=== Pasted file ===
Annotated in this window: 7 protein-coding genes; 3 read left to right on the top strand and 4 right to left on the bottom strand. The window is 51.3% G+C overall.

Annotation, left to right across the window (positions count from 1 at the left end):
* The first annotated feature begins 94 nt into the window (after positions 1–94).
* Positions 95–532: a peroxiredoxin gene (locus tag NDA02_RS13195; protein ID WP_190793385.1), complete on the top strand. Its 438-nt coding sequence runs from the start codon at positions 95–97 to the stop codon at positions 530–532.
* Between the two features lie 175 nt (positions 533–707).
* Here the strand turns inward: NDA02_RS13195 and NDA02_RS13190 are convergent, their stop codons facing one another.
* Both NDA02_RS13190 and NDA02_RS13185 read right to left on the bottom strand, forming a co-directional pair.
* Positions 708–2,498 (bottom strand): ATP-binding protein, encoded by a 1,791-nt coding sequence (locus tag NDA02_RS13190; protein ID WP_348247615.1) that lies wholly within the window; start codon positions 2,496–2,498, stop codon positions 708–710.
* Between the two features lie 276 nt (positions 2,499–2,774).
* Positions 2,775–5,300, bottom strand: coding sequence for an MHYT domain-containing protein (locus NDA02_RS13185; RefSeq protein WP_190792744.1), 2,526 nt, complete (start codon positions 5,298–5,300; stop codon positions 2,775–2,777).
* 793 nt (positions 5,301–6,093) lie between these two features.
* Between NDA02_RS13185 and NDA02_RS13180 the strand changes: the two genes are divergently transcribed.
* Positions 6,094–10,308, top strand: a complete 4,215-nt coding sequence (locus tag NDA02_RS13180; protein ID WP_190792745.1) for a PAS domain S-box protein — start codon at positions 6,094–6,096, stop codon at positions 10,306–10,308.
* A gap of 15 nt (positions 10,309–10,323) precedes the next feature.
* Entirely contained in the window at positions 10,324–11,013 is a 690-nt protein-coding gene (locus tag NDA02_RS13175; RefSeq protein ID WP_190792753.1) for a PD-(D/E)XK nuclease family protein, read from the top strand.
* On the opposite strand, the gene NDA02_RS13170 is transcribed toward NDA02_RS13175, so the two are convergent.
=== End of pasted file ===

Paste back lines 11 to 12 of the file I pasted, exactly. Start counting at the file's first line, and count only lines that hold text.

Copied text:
* 793 nt (positions 5,301–6,093) lie between these two features.
* Between NDA02_RS13185 and NDA02_RS13180 the strand changes: the two genes are divergently transcribed.